Getting a true Facebook sequential feed has been variously easy or difficult ever since the company first introduced algorithmic sequencing. But an internal prototype shows the company is at least thinking about how to make it much easier…
Facebook long since moved from a strictly sequential feed — where we saw the most recent post first, and the rest in reverse time order — to various algorithmically determined ones. The current version is known as “Most Relevant.”
Facebook uses a variety of markers to determine which posts may be of greatest interest to us, including our Liking and commenting on posts. Interacting with a post is interpreted as greater interest in posts by that person.
The company hasn’t always made it easy to switch to a sequential feed, but a prototype app spotted by reverse engineering guru Jane Manchun Wong offers a simple tabbed interface. This would also allow you to see a feed of posts you’ve already viewed.
Facebook is working on tabbed newsfeed for easier access to “Most Recent” and “Already Seen” feeds pic.twitter.com/8Z9KLG9nc8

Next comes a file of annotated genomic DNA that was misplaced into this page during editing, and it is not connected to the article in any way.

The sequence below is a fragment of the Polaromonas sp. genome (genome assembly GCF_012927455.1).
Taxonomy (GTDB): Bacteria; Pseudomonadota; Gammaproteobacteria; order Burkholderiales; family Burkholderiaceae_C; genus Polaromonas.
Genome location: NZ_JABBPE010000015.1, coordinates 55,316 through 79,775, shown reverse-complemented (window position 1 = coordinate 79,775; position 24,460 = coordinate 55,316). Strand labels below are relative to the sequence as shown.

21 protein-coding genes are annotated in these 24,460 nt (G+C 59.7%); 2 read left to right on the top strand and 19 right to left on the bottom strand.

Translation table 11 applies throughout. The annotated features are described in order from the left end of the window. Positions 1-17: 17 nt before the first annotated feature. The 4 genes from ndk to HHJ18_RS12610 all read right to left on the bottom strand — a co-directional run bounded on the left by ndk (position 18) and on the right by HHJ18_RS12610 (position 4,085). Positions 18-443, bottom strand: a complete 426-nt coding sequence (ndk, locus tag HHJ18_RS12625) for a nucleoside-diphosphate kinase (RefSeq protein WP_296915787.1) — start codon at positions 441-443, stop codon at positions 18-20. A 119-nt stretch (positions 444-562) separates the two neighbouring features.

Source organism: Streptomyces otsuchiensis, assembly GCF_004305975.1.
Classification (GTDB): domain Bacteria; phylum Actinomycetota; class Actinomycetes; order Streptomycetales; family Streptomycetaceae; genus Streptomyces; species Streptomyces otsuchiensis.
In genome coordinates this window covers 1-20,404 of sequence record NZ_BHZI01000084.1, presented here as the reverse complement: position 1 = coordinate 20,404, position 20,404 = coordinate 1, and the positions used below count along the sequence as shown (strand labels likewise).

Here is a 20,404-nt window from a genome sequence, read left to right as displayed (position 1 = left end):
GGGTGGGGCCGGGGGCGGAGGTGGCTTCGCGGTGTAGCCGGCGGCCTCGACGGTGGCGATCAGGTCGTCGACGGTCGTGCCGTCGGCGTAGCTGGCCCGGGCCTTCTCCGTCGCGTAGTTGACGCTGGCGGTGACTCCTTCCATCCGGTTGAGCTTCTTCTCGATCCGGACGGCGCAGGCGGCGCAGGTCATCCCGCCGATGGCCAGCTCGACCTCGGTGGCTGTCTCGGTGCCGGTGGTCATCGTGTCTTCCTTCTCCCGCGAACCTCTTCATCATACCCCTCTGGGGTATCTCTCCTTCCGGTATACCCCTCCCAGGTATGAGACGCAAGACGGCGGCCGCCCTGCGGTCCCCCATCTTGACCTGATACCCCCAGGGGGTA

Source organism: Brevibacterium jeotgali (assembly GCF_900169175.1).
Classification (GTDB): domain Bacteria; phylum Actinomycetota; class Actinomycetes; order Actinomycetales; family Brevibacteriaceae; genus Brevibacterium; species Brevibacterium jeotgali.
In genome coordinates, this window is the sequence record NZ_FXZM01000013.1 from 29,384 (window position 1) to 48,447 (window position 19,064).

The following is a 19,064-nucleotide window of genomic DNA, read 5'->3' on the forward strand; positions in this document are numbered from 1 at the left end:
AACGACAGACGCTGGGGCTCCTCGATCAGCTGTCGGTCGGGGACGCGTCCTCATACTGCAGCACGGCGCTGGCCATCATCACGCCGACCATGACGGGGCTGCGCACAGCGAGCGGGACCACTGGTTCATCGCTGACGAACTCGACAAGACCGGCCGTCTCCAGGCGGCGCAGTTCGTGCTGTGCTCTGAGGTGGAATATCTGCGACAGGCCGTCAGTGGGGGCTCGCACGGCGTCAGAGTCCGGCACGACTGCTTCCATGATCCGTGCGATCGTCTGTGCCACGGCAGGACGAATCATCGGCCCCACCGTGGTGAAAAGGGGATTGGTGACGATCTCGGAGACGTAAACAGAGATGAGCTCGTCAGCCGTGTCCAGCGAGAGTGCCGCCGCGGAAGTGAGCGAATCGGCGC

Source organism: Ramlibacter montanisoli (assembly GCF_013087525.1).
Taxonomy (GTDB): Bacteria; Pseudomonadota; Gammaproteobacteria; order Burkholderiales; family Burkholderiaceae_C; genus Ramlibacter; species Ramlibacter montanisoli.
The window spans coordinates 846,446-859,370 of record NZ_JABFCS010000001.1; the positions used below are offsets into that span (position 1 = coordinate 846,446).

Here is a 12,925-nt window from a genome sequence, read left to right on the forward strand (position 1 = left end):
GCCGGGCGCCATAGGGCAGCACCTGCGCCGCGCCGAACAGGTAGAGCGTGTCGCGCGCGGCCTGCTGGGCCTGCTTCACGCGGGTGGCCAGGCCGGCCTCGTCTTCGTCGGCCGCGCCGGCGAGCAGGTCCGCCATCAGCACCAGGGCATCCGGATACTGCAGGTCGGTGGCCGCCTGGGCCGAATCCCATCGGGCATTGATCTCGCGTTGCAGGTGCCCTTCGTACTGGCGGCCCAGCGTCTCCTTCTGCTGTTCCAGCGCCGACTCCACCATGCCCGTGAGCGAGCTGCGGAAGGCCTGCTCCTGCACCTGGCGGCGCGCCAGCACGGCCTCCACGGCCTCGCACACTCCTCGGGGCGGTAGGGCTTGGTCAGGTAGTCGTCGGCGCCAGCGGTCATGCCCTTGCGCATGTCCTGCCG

— Jane Manchun Wong (@wongmjane) February 18, 2020
The company confirmed the test to TechCrunch.
When asked by TechCrunch, a Facebook spokesperson confirmed this is something it’s considering testing externally, but it’s just internally available for now. It’s exploring whether the tabbed interface would make Most Recent and Seen easier to access. “You can already view your Facebook News Feed chronologically. We’re testing ways to make it easier to find, as well as sort by posts you’ve already seen,” the spokesperson tells TechCrunch, and the company also tweeted.
Offering quicker ways to sort the feed could keep users scrolling longer. If they encounter a few boring posts chosen by the algorithm, want to see what friends are doing right now or want to enjoy posts they already interacted with, a tabbed interface would give them an instant alternative beyond closing the app. While likely not the motive for this experiment, increasing time spent across these feeds could boost Facebook’s ad views at a time when it has been hammered by Wall Street for slowing profit growth.
To many, Facebook’s algorithm can feel like an inscrutable black box that decides their content destiny. Feed it the wrong signals with pity Likes or guilty-pleasure video views and it can get confused about what you want. Facebook may finally deem us mature enough to have readily available controls over what we see.
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